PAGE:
June 9th, 2010
Release Date: September 29th, 2008
Label: Mercury Records
If you’re a fan of amazing music that has truly amazing musicianship, meaningful lyrics, and is powered by passion and emotion both vocally and instrumentally then you’re best avoiding ‘& The Boom’, the debut full-length album from chart bothering group Iglu & Hartly. They’ve managed to enter the mainstream charts recently with their latest single release, but upon hearing what they have on offer it makes you wonder how they even got in there at all.
Perhaps the above was a tad harsh, as to be truthful there are moments where ‘& Then Boom’ would be considered a good piece of work from a hard-working band. The fact that it’s unarguable to say their tunes are really catchy, thanks to the inclusion of programmed electronic sounds, and pleasurable synthesized hooks that will no doubt keep the pop fans happy. However, as some people would say, you can’t really polish a turd. Everything encased in those electronic layers isn’t far from awful, and as shown in ‘DayGlo’, their music seems a little bit outdated to our time. Yeah, 1980’s fashion is ‘in’ at the moment, but that doesn’t mean 1980’s music is coming back. At times the vocal work from Jarvis Anderson and Sam Martin isn’t too far from a pre-puberty version of Phil Collins, especially in ‘Build’ and ‘People’. But, on a more positive note, their chart-breaking hit ‘In This City’ is probably the only thing that would be close to a gem on the whole record, and most of you might even be bored of that now with the amount of times its been aired on the radio. The chorus line is one that’ll probably get caught in your head though, or at least the line “… in this city”.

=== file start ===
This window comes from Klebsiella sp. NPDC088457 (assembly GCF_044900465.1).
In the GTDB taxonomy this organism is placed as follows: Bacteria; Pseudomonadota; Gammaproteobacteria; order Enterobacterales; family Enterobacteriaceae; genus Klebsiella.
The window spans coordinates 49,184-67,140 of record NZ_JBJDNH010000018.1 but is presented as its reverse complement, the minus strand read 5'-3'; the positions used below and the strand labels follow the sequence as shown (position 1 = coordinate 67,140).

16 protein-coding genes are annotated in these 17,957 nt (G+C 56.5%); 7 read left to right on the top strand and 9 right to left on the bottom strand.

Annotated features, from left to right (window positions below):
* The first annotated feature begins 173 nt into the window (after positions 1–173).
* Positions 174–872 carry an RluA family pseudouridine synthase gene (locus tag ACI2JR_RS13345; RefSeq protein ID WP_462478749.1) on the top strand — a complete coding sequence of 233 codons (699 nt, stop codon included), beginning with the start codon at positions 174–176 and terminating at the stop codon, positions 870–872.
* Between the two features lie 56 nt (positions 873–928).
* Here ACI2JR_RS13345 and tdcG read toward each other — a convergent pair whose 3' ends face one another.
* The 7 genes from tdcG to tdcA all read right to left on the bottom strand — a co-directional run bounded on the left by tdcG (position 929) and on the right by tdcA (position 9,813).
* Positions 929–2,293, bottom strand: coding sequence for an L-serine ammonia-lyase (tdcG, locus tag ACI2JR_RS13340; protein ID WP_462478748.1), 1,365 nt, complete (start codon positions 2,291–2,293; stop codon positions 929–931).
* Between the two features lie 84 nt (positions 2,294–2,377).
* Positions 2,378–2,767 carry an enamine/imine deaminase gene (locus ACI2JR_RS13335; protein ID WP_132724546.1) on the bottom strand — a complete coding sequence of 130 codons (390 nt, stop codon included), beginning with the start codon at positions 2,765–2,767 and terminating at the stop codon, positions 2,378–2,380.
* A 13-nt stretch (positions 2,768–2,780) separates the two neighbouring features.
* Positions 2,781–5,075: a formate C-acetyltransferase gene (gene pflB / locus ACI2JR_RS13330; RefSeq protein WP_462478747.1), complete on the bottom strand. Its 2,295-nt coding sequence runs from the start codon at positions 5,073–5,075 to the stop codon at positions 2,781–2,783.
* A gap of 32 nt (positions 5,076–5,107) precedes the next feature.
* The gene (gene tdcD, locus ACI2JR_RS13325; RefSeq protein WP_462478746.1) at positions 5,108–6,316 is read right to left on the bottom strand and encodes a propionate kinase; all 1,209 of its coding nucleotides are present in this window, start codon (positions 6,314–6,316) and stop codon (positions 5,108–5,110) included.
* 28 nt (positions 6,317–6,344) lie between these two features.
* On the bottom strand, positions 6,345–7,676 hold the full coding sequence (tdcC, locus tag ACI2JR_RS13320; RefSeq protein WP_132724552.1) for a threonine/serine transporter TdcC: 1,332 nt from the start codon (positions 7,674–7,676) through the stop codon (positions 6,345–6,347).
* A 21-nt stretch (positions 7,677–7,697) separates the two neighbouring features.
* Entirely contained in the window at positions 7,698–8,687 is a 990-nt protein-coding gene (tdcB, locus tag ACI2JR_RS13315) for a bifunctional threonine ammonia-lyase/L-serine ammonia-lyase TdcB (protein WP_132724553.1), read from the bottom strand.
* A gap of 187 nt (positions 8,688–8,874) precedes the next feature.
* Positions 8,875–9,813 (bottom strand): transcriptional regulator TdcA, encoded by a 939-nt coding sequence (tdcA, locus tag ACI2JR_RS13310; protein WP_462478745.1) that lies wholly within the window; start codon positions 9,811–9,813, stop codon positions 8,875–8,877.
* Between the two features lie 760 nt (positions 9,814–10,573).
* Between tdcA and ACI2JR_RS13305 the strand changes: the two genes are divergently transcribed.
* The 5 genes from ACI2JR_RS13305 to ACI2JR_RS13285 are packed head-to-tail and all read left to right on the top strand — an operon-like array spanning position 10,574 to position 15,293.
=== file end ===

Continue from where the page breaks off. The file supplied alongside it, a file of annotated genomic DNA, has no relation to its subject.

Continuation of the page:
Iglu & Hartly have entered the charts with ‘In This City’, but with an achievement like that possible it makes you wonder how the public even thinks the music this band make is good enough to purchase as many copies to get them there. As said before, their material is incredibly catchy, but that doesn’t quite cover up how pants everything else is. ‘& Then Boom’ might be a contender for one of the worst debuts of 2008.
Written by Zach Redrup